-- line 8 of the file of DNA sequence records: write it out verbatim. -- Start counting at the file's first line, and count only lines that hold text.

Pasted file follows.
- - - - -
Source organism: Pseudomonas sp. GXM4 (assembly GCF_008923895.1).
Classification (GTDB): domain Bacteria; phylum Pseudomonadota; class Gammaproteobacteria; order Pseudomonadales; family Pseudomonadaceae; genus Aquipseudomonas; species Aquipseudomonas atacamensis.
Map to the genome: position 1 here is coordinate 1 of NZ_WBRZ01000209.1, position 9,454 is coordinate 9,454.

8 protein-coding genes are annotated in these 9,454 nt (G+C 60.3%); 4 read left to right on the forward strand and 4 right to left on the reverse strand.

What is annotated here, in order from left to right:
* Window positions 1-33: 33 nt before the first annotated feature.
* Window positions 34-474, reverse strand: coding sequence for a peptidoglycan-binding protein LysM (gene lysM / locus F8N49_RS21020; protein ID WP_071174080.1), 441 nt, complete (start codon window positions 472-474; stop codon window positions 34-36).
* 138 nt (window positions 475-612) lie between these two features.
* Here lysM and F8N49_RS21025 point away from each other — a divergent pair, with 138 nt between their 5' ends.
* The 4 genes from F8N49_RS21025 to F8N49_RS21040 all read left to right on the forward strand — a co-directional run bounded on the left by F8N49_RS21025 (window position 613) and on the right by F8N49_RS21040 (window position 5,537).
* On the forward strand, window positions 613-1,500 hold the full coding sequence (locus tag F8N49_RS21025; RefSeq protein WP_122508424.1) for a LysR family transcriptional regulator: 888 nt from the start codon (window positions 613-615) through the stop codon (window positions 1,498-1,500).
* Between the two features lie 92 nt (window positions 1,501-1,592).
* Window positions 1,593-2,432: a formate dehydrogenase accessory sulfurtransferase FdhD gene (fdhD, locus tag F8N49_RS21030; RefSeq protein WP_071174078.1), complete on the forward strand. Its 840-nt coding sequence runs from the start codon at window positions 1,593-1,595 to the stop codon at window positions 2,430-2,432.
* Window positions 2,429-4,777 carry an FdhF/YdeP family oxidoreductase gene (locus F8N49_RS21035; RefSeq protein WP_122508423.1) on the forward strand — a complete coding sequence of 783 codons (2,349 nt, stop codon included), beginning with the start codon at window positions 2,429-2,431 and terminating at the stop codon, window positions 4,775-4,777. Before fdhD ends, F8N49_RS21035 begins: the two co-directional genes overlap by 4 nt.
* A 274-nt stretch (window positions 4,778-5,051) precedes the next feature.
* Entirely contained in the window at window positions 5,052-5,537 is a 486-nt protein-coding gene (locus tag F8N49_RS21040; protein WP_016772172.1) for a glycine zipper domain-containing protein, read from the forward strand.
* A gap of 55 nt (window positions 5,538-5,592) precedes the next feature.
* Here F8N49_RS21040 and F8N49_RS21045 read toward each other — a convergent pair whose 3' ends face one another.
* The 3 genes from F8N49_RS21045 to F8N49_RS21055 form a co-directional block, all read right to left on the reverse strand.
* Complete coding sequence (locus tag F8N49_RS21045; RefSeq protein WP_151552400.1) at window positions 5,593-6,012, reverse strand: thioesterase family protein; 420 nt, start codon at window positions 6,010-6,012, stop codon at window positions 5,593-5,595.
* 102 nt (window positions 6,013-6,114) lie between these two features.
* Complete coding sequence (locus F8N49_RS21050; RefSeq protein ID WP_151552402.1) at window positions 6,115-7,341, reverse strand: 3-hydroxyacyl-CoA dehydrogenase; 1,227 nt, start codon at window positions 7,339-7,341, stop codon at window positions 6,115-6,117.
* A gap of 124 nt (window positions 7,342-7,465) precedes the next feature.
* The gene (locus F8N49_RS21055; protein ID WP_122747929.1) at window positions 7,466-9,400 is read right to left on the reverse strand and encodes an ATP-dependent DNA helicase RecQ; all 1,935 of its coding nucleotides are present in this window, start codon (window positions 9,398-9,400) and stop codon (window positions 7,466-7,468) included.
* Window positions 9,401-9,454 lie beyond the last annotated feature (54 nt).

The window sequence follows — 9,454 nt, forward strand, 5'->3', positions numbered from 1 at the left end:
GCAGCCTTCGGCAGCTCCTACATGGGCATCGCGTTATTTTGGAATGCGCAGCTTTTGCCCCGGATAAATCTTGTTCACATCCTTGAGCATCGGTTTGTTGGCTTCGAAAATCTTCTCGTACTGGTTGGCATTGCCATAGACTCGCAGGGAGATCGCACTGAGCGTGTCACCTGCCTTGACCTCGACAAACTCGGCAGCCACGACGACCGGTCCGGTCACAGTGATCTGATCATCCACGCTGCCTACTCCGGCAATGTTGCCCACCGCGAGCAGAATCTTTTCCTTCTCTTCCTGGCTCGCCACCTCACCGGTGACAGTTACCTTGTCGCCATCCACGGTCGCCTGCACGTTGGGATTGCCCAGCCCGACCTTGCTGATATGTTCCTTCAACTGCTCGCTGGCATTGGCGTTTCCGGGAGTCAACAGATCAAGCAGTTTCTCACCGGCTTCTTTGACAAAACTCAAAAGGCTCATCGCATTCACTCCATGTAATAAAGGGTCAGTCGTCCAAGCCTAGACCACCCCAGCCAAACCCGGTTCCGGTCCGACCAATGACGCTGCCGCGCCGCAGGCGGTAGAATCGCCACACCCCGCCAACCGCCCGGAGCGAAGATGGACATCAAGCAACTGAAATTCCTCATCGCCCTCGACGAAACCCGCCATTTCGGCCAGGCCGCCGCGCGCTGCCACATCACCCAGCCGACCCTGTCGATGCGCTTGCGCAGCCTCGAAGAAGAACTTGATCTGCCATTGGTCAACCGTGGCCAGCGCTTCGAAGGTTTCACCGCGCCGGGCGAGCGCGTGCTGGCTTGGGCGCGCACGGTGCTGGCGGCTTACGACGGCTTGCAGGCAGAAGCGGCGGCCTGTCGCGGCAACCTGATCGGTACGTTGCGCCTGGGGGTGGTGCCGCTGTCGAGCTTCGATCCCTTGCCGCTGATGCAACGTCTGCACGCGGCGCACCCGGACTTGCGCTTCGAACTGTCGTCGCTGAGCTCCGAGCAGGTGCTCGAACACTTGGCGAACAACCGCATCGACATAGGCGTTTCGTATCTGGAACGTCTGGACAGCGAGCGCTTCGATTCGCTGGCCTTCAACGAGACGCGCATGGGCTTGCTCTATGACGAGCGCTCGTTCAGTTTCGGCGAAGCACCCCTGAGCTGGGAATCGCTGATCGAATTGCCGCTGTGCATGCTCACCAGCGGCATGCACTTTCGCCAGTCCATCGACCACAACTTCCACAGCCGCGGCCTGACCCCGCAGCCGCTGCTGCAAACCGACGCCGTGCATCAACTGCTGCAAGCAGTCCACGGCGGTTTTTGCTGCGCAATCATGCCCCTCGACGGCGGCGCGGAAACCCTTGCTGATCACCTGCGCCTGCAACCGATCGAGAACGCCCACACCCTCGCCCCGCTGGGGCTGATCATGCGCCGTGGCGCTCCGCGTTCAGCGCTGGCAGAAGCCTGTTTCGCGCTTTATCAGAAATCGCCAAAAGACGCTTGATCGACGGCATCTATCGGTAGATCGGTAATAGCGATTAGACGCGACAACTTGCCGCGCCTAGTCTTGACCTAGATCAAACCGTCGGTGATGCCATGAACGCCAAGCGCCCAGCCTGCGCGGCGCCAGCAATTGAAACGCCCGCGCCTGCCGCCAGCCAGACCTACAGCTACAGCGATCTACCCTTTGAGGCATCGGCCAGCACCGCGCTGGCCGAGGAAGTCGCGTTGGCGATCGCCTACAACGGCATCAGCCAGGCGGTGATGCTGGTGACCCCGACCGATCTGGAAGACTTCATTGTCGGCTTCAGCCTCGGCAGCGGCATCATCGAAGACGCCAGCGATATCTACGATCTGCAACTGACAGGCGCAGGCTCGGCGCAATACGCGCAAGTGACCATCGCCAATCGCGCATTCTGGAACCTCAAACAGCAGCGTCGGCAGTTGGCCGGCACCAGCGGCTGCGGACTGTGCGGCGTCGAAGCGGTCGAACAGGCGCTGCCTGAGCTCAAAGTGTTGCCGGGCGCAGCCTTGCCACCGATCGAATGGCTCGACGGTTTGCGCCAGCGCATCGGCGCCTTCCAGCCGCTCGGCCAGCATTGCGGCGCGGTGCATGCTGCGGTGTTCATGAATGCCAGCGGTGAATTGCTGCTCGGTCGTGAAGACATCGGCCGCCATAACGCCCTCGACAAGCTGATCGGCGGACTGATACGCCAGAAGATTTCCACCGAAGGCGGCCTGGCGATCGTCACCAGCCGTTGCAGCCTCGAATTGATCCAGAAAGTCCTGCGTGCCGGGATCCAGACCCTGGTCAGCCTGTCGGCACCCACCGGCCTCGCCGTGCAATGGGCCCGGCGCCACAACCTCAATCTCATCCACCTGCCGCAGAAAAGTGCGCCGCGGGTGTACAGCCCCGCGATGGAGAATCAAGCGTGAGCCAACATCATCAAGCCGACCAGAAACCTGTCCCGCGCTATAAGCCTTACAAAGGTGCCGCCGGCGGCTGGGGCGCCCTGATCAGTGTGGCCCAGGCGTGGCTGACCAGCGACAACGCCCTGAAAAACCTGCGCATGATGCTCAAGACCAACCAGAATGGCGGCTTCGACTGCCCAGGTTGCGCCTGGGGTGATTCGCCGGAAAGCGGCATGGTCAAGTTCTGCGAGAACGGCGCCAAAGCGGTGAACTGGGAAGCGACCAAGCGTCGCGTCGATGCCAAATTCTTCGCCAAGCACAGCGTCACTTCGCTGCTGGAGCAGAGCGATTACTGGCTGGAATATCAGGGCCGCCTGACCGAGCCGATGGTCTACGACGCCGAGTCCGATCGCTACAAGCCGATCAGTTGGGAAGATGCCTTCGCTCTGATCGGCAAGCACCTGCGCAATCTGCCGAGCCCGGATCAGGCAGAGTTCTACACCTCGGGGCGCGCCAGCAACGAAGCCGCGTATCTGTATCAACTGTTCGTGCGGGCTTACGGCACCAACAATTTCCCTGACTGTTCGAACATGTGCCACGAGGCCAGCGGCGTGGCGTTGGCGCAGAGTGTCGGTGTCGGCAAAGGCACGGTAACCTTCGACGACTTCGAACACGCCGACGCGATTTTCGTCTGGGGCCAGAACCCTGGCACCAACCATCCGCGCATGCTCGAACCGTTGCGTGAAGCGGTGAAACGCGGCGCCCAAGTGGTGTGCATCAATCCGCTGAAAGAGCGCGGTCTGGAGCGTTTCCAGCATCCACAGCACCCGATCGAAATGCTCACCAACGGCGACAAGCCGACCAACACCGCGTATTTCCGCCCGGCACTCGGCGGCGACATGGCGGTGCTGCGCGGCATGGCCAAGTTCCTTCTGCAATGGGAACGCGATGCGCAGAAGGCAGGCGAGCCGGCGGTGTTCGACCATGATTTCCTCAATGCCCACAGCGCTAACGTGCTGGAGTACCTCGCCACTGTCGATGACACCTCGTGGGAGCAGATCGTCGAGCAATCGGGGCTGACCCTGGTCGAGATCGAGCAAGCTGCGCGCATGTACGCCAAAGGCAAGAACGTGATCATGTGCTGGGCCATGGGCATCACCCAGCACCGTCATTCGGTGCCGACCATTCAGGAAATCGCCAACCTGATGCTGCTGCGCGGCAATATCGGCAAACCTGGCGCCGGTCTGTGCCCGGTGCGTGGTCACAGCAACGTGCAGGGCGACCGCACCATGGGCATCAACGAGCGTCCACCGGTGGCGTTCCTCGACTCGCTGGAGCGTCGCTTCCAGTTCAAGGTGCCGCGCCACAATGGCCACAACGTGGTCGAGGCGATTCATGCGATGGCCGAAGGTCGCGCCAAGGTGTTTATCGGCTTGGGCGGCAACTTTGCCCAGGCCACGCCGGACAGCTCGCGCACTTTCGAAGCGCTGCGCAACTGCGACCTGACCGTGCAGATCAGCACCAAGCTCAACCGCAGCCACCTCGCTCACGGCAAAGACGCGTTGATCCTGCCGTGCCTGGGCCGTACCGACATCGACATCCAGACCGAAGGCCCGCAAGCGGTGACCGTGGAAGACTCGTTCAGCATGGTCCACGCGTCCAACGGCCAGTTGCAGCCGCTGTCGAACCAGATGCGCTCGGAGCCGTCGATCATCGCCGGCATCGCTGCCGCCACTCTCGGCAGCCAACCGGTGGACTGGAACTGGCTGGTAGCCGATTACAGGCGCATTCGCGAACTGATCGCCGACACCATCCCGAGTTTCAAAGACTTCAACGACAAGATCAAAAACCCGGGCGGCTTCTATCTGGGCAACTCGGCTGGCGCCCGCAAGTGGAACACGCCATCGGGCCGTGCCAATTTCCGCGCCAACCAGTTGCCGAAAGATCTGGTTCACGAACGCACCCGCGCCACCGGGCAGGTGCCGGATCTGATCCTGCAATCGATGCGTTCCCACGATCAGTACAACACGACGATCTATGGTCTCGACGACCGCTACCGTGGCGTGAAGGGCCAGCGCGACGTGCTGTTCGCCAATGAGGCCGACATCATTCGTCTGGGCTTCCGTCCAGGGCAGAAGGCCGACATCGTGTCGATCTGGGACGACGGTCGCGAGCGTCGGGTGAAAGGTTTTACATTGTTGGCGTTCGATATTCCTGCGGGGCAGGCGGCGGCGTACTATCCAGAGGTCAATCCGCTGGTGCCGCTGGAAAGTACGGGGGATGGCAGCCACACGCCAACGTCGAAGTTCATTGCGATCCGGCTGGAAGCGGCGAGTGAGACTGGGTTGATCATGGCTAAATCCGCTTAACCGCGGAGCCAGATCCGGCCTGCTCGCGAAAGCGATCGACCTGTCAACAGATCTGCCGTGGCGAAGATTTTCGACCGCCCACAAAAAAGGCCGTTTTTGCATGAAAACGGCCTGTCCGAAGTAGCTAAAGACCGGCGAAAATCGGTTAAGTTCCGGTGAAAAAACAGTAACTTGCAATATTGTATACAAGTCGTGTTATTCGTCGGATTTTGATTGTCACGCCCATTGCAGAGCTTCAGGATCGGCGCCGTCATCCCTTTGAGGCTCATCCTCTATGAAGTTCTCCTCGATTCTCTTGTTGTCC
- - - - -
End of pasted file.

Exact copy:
* 138 nt (window positions 475-612) lie between these two features.